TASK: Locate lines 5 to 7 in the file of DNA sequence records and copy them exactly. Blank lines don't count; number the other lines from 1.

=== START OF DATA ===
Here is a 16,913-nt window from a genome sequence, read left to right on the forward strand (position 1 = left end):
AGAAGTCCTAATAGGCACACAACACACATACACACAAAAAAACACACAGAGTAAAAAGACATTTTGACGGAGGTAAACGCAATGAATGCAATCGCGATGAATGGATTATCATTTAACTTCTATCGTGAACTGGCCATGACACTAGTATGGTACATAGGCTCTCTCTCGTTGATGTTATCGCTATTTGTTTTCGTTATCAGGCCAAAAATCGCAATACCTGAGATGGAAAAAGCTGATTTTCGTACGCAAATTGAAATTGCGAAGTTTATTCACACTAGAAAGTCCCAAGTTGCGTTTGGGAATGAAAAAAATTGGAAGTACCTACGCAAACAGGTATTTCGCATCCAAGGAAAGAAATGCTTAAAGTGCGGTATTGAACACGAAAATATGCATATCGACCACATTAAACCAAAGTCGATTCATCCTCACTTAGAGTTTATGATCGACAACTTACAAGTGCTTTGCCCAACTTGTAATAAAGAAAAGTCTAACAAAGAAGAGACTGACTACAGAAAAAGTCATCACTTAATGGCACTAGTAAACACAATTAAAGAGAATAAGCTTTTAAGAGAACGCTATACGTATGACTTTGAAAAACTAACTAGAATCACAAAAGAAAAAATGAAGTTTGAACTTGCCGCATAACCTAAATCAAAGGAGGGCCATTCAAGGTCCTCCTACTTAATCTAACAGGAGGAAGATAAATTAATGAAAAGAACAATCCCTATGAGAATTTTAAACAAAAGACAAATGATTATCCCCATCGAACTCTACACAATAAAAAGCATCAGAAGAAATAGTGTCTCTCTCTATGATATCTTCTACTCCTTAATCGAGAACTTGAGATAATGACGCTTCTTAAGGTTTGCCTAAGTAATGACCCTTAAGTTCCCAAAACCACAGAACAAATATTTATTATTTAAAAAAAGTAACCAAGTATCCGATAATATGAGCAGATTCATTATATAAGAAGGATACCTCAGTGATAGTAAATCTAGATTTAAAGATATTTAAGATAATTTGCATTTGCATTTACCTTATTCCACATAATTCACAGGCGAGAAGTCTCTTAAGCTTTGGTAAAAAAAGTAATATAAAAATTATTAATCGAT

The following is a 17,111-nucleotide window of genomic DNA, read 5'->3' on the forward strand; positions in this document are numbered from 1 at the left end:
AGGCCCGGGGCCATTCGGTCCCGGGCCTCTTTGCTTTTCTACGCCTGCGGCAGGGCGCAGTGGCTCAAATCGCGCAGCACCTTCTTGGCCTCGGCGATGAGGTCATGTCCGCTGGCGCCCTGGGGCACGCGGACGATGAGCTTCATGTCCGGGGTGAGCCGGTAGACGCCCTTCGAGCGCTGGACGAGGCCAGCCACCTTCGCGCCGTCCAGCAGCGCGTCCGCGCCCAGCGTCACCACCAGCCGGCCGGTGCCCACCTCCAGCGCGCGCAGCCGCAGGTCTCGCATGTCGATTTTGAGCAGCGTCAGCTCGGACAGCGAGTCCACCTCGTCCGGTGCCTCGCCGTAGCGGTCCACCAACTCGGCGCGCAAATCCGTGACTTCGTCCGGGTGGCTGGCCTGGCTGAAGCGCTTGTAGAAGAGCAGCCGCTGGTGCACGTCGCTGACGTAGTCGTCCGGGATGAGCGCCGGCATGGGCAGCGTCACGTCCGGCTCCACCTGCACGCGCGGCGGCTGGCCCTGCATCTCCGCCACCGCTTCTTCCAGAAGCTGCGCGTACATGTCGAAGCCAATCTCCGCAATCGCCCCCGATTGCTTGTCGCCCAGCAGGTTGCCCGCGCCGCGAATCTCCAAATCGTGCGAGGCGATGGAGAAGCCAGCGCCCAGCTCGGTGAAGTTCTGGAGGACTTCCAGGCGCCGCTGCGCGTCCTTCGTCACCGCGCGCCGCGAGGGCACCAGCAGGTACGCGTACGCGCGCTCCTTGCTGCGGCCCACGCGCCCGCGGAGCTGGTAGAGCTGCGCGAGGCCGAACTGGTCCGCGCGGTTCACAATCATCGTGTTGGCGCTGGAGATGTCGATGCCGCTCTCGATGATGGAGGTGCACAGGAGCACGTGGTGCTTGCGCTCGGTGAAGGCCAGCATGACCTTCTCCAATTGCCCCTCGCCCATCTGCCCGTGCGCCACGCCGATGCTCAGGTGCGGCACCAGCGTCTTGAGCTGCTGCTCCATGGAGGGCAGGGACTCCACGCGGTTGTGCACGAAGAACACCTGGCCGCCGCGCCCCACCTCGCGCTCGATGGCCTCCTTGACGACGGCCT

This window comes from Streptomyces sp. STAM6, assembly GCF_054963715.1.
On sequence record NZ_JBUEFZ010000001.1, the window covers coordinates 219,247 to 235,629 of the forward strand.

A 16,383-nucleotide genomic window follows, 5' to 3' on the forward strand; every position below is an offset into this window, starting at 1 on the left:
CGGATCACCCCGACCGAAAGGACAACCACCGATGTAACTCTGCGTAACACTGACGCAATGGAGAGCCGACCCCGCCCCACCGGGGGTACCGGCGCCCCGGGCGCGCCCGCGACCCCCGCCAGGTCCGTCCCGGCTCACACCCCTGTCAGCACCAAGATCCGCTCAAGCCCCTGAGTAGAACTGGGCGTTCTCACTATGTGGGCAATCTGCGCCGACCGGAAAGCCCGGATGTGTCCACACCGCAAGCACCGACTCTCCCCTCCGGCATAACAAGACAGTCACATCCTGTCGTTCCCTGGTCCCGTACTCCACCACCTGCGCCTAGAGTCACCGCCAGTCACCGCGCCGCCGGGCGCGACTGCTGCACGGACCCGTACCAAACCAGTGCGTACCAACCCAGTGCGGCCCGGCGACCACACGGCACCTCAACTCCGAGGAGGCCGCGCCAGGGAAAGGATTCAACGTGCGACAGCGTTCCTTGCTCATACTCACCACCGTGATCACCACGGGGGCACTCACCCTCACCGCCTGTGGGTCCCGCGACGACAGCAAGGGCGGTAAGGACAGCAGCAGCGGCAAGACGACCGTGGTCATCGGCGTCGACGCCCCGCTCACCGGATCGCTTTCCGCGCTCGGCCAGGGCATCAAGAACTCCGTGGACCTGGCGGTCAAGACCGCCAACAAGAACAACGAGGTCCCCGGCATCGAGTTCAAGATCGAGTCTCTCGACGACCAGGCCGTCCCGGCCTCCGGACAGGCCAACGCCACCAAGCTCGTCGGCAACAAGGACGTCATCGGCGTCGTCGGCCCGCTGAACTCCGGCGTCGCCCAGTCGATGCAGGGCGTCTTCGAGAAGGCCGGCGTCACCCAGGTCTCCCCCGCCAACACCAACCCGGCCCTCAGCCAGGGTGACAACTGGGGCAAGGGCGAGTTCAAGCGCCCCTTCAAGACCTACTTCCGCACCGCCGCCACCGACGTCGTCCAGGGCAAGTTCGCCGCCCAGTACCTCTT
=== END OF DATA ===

This window comes from Streptomyces sp. STAM6, assembly GCF_054963715.1.
On sequence record NZ_JBUEFZ010000001.1, the window covers coordinates 219,247 to 235,629 of the forward strand.

A 16,383-nucleotide genomic window follows, 5' to 3' on the forward strand; every position below is an offset into this window, starting at 1 on the left: